Mascot for #DevilDiss

Mascot for #DevilDiss
Mascot for #DevilDiss

Friday, July 7, 2017

The Cost of the PhD We Don't Realize We're Paying

I flew home to NC the other weekend for one of my oldest friend's 40th birthday. It was a surprise his wife and I cooked up, and while it was a whirlwind (flew in Friday afternoon, flew out Monday morning) it was lovely.
It's been 6? 7? years since I saw them, but you couldn't have known that. It was like I saw them yesterday.
It was a weekend where not a single person asked me about what my research was. No one cared about institutional affiliation. No one cared about grad school. Everyone there was working class, maybe a bit lower. Life was defined by family and friends, not work, although many were self-employed, had their businesses. But that's not what conversation focused on. That's not what defined anyone. It was a weekend of sitting outside in the sun, talking. Some folks on phones, but no tv, just folks and catching up.
People who didn't know me didn't come to know me through my research or teaching.
They knew me because I got up at 545a to help put the pig on the barbecue. I helped prep food. Set up for the party. Helped out. Sat and talked to folks.
At one point, I don't remember what prompted it, I did say something along the lines to my friends of "I don't have any friends, I don't date." And this was the thing that mattered to my friend. He said he was sorry, he didn't know, he didn't realize how hard it was/had been for me.
I had honestly forgotten what it felt like to have friends care about me.

We talked some about the next year, what I might do. I admitted that if I didn't get a higher ed job, I was thinking about what I wanted to do, what I wanted my life to be. I can teach high school anywhere. So if I didn't get a college job, where did I want to live? My friend immediately started rattling off schools in the area. He said it'd be great to have me there, have me around, have me close. And let me tell you, that would be so easy. To just let go. To let go of trying to keep up, of dealing with pretentious people who name drop like we can't see what they're doing. To have friends. To have a life surrounded by green. To literally slow down and have a simpler life in every way.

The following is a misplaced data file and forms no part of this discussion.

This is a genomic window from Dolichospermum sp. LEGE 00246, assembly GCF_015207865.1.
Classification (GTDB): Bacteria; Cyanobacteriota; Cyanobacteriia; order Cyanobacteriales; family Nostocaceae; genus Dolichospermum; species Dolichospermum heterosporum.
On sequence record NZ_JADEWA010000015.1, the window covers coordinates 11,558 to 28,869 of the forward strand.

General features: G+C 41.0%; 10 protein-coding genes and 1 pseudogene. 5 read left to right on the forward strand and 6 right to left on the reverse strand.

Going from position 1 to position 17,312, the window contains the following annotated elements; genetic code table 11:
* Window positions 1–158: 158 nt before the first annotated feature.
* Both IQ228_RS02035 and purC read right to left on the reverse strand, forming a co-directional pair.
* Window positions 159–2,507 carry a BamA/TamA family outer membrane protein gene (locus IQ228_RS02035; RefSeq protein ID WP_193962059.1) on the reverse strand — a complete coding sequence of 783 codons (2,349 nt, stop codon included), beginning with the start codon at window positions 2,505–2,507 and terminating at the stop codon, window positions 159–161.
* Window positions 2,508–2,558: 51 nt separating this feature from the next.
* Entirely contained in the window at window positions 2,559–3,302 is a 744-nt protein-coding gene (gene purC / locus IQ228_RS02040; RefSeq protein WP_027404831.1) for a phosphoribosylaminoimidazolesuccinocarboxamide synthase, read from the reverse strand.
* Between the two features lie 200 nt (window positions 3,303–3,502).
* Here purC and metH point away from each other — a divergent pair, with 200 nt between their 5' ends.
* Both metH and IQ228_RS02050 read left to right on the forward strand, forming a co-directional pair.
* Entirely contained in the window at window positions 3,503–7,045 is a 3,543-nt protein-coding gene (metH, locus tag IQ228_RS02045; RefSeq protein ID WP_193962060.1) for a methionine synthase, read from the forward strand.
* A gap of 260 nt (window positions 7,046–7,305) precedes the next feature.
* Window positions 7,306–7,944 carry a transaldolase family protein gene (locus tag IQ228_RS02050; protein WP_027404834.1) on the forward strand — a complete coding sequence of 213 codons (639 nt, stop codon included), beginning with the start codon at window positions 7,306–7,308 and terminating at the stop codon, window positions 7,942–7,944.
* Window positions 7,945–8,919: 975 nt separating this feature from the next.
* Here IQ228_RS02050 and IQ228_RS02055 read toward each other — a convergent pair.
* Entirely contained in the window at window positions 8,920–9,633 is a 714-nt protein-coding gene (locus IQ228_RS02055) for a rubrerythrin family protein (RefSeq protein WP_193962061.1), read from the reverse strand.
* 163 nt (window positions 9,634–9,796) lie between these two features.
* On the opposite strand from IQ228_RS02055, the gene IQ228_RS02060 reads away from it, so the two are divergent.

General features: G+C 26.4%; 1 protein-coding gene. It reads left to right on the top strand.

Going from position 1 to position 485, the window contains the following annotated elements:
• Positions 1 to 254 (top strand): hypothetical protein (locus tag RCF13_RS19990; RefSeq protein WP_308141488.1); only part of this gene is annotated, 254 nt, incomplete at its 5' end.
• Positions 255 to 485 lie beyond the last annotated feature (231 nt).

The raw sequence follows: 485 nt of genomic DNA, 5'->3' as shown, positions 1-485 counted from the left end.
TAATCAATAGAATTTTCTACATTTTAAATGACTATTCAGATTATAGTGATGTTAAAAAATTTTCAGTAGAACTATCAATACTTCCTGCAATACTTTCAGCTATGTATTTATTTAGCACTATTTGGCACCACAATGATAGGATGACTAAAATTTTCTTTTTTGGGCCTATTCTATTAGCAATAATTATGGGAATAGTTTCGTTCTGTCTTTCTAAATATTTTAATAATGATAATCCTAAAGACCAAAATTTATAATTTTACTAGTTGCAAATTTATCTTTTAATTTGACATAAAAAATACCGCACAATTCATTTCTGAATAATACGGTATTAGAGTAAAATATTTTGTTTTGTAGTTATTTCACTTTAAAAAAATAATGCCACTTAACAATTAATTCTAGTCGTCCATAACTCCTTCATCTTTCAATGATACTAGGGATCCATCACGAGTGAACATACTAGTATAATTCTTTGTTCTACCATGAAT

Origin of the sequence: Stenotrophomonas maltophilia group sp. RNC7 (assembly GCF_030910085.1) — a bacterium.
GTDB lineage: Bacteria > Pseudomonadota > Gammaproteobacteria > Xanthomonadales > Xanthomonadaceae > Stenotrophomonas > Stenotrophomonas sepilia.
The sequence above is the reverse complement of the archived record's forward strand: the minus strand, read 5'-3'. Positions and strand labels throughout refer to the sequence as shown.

It all gave me something to think about.
It was a great break.
But as I returned to Albuquerque and work, I realized just how detached from real life my current life is.

I returned to notes about (rightly) having to completely rewrite my Shax chapter, which I did. I copyedited the diss and made some structural changes to the Milton chapter and intro after rewriting the Shax chapter. I reached the point where while I'm sure there some tweaking left to do, I feel like the diss is done.
CH 3 (Shax) still has to be approved by my director, then sent out to the early modernists.
I still need to send the whole thing out to my outside reading and get CH 4 (Milton) approved.
But I'm in a good place.
There's been a bit of delay in this with things beyond my control. We've been aiming for the whole thing out to committee mid-August for a mid-September defense. Given the above, we may have to push this. But honestly? As long as I can defend and graduate this fall, for the job market and not have to pay another semester of tuition? I'm fine with it.
The last year has taught me not to rush.

But my return to Albuquerque also resulted in a bunch of things in a short period of time.
Last year, I cut off my waist/butt long hair.
 This past spring I went blond/white.
I went platinum because I thought it'd be fun, and because my hair was so short, if I hated out it was easy to fix. But it was expensive. And a lot of maintenance. This year I won't be teaching for UNM, so I'll have less money. Plus, I realized too that while it was a cute look, I am just not that high maintenance.
I'm not. It's exhausting.
So, in pretty typical me fashion, on a whim I cancelled the appointments I had scheduled, plunked down my $9 at the grocery store, went red to counter the blond stripping, then brown, as close as I could get to me.